Glory of Green
Stories from the Great Outdoors
The return of the Vikings
The area south of Leuven continues to deliver magical outdoors experiences. Earlier this June – before central Europe confirmed global warming and sent everybody fighting for the few swimmable puddles around Brussels (while I headed for bed with a virus that made body and world compete for temperature records) – we biked along the Dijle. And it was marvellous and deeply green, skies dramatic and heavy with the threat of thunder – and it felt like summer in the north. With blood-red poppies in the fields of Flandern.
How Leuven got it's name
With 86 kilometres in length, there are quite a few stretches to choose from along the Dijle. It runs through several cities in both Wallonia and Flanders, but after some research we decided to bike a part south of Leuven, where we would pass through the beautiful nature reserve of Doode Bemde.
Leuven is a quiet Flandern city – with a majestic cathedral and a history dating back to the Vikings. A great battle – the battle of the Dijle – was fought here in 891 between Vikings and Carolingian Francia, as a reaction to Vikings establishing a camp and using it to raid the Frankish kingdom.
After the battle, the tales tell of Viking bodies damming up the river and putting its flow to a halt. I’m so glad to live in the modern version of Europe! Still – I'm Norwegian - I love stories about the Vikings sneaking up the rivers in their dragon ships, surprising the poor villagers with destruction.
As the Vikings in this particular case lost the battle against the Francs, the tale of huge losses of Viking lives might be a case of early image building on behalf of the French king Arnulf. Fake news were actually huge back then. Or it might be due to the fact that these were Danish Vikings, not Norwegian hard cores.
Anyway, the peace was short lived, as Vikings continued to raid Frankia until 911, when an agreement was made. And that is how the part of France neighbouring Belgium and the North Sea ended up as Normandie: the land of the men from the North. But to get back to where I started: King Arnulf built a fortress in the river Dijle, called Luvanium - and that's how Leuven started out. From the Vinkings conquering the rivers of Belgium, now peacefully returning to bike and eat ice cream.
Along the Dijle
We parked in Heeverlee and biked south along the slow flowing Dilje. In this area the river meanders back and forth, while the bike and hike path is laid out pretty straight - through wetlands, fields and forests. The river came and went, and we crossed it some times.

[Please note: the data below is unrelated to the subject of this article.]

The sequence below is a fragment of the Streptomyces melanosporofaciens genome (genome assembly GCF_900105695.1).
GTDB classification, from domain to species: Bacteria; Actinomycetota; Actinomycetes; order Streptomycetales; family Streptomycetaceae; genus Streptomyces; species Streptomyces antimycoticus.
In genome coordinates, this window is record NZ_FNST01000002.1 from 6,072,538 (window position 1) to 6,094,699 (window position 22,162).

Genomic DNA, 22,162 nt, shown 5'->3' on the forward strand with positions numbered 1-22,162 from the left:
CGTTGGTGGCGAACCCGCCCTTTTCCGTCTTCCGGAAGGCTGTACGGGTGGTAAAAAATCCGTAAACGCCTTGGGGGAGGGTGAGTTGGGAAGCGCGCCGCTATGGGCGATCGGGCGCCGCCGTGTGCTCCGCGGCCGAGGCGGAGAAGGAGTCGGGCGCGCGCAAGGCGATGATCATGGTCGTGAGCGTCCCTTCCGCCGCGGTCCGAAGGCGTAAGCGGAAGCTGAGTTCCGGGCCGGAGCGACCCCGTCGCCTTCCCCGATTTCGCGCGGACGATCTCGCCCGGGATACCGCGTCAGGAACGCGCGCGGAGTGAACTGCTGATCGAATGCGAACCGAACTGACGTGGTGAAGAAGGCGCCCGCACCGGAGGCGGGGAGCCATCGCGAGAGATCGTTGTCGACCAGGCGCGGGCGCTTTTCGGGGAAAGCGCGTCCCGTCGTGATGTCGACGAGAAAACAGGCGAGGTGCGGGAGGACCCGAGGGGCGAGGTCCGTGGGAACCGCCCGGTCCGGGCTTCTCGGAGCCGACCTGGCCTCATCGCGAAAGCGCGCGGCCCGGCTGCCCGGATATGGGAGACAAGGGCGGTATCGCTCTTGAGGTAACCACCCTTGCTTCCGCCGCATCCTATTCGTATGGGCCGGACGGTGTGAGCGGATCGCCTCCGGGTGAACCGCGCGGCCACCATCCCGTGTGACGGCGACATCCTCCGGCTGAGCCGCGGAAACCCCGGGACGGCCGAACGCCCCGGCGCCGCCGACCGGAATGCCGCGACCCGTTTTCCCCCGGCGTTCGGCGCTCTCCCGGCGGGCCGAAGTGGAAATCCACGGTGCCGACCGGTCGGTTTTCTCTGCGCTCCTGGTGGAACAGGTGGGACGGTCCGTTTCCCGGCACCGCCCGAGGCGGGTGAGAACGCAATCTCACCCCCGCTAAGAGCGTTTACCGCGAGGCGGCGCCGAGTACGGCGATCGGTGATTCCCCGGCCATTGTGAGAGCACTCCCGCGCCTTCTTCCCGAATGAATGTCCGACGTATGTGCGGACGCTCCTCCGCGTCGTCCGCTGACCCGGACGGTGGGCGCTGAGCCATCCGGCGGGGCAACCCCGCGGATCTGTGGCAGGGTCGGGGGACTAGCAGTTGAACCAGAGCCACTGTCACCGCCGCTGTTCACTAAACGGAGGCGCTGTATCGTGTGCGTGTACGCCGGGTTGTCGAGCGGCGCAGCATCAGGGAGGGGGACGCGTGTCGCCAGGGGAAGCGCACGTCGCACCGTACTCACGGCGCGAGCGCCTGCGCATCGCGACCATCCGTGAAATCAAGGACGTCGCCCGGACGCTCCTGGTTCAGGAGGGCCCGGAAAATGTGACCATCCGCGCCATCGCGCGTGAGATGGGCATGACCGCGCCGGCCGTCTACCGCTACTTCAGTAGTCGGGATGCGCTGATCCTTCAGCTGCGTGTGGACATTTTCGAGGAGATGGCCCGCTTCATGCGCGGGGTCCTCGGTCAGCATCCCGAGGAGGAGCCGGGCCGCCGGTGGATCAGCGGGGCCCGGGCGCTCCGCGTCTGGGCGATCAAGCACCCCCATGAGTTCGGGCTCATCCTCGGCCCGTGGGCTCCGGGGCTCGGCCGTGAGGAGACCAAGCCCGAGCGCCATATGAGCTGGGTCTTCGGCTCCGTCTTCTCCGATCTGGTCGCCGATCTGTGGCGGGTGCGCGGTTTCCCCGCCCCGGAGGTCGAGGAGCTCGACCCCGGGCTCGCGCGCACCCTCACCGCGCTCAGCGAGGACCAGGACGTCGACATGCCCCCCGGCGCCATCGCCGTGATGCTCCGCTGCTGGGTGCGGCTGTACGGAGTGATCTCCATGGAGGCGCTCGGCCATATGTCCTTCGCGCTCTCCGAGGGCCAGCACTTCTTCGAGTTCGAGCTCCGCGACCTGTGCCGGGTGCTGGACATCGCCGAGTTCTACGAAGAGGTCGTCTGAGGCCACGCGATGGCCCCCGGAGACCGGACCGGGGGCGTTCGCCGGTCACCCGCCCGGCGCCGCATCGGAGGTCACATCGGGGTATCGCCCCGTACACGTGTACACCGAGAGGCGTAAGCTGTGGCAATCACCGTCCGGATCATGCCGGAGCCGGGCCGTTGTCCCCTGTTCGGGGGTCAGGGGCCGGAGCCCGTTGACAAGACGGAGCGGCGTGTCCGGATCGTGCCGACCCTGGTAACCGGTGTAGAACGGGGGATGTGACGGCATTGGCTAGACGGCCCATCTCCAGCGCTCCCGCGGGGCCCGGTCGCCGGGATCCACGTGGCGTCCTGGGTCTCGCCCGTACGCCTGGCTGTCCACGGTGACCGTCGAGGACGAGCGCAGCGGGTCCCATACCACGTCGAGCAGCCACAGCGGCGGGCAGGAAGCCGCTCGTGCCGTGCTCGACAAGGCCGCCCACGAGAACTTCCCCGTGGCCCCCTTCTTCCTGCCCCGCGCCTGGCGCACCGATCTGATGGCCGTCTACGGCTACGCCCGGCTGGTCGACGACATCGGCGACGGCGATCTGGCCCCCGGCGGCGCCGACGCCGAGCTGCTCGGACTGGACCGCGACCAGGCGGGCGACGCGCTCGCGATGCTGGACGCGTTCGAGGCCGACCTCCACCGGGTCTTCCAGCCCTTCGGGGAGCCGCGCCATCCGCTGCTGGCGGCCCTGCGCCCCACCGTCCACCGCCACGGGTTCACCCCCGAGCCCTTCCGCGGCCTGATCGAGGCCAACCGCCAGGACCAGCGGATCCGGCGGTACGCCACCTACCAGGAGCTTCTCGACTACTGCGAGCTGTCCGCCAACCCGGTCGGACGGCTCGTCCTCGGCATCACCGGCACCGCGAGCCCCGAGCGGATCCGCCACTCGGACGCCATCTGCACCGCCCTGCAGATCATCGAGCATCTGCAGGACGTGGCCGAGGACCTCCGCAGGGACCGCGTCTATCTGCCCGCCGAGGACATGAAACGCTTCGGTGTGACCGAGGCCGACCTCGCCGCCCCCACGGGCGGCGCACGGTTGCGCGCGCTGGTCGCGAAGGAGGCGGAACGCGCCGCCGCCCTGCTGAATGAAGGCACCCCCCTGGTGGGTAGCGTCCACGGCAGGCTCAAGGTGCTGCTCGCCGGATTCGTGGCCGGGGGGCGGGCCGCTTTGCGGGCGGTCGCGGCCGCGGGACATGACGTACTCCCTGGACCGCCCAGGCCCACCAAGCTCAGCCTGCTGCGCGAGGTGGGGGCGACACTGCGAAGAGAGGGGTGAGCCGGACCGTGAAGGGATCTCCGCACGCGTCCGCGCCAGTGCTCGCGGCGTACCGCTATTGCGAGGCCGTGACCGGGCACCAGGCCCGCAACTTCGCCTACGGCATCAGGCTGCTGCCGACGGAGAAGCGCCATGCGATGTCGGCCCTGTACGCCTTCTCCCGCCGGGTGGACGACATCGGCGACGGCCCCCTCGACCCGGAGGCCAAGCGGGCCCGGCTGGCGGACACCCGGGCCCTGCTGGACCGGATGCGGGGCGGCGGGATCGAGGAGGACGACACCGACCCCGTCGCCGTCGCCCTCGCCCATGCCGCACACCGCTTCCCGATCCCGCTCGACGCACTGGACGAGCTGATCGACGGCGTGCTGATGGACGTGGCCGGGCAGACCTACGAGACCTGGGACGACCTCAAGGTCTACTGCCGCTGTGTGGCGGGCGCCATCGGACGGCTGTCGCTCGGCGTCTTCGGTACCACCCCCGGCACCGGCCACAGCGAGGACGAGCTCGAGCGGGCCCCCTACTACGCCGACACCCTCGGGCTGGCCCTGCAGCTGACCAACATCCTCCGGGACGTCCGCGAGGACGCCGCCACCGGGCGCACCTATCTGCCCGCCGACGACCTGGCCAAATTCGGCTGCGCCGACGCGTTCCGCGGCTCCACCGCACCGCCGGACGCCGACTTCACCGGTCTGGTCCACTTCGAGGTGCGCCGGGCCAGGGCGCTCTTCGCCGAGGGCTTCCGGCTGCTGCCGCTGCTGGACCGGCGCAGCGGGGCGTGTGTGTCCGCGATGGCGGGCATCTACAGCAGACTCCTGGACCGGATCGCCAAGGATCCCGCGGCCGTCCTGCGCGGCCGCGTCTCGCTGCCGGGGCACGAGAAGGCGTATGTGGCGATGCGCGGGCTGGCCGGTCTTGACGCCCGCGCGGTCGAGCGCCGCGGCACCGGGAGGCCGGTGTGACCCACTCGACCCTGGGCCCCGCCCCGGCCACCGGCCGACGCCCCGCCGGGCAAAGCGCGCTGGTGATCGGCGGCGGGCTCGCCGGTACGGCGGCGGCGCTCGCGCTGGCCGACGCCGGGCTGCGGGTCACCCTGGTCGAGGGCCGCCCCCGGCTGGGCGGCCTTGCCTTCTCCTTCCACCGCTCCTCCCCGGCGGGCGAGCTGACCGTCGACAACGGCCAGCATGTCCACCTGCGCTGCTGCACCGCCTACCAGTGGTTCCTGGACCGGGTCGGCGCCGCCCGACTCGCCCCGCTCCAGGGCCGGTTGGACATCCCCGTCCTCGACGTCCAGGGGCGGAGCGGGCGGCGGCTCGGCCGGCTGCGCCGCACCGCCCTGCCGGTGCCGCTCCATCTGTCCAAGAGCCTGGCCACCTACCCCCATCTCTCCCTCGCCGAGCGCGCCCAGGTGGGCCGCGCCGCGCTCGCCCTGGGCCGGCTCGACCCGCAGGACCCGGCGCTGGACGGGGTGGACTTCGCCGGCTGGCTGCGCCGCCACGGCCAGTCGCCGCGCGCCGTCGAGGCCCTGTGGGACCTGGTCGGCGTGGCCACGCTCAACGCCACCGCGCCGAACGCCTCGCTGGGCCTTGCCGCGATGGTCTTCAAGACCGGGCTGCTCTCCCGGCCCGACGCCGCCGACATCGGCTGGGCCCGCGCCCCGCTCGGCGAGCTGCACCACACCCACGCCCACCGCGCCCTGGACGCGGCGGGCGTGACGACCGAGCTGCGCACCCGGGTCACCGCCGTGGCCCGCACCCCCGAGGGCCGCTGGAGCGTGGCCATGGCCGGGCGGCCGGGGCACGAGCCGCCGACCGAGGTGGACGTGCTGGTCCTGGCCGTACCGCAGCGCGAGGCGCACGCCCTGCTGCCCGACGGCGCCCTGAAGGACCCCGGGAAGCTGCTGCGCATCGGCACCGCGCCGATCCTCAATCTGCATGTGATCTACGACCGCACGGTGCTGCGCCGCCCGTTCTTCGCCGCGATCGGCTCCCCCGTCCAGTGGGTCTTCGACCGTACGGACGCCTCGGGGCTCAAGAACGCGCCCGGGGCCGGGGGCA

A mountain bike would have been the correct vehicle, but it was possible to navigate the trails with a hybrid as well. We passed a bike rental - you don't have to bring your own, and so this is probably a perfect getaway from a vacation in Brussels. After all, Leuven is only about 30 minutes away.
Next to what used to be a castle - now turned housing project, there's a small chapel, and half way we stopped at Brouwhuis De Kroon - an interesting old taverna. Otherwise the architecture is not the highlight of this trip (Neerijse has a decent church though). Here, the greenery is the uncontested star - both the man-made and the rougher parts.
I absolutely love red poppies in a field of ears. We decided to make it a round trip, turning back over the softly hilled farmscapes while a few drops fell from the dark skies. Poppies were everywhere.
No wonder they have a long mythical history, strongly associated with important crops and believed to give nourishment. The Assyrians called them "daughter of the fields", and they where the sacred symbols of many a Greek God. More recently they became a symbol of remembrance, in memory of those who gave their lives in World War I. So much drama uncovered in a single bike ride!
The people of the antiquity were wrong though - poppies do not give any nourishment - they compete with the crops. But then I'm no farmer, and therefore free to marvel in them as much as I want.
Not much to add. Look at the map and feel free to do your own interpretation. Make it longer or shorter as you wish. Bring water and don't expect to be blown away by the ice cream at Brouwhuis De Kroon. Really - it was the worst Dame Blanche ever. I'm glad to say that nature saved the day!
Questions? Wanting to share? Duke of Edinburgh or plain Jane? Feel free to contact me.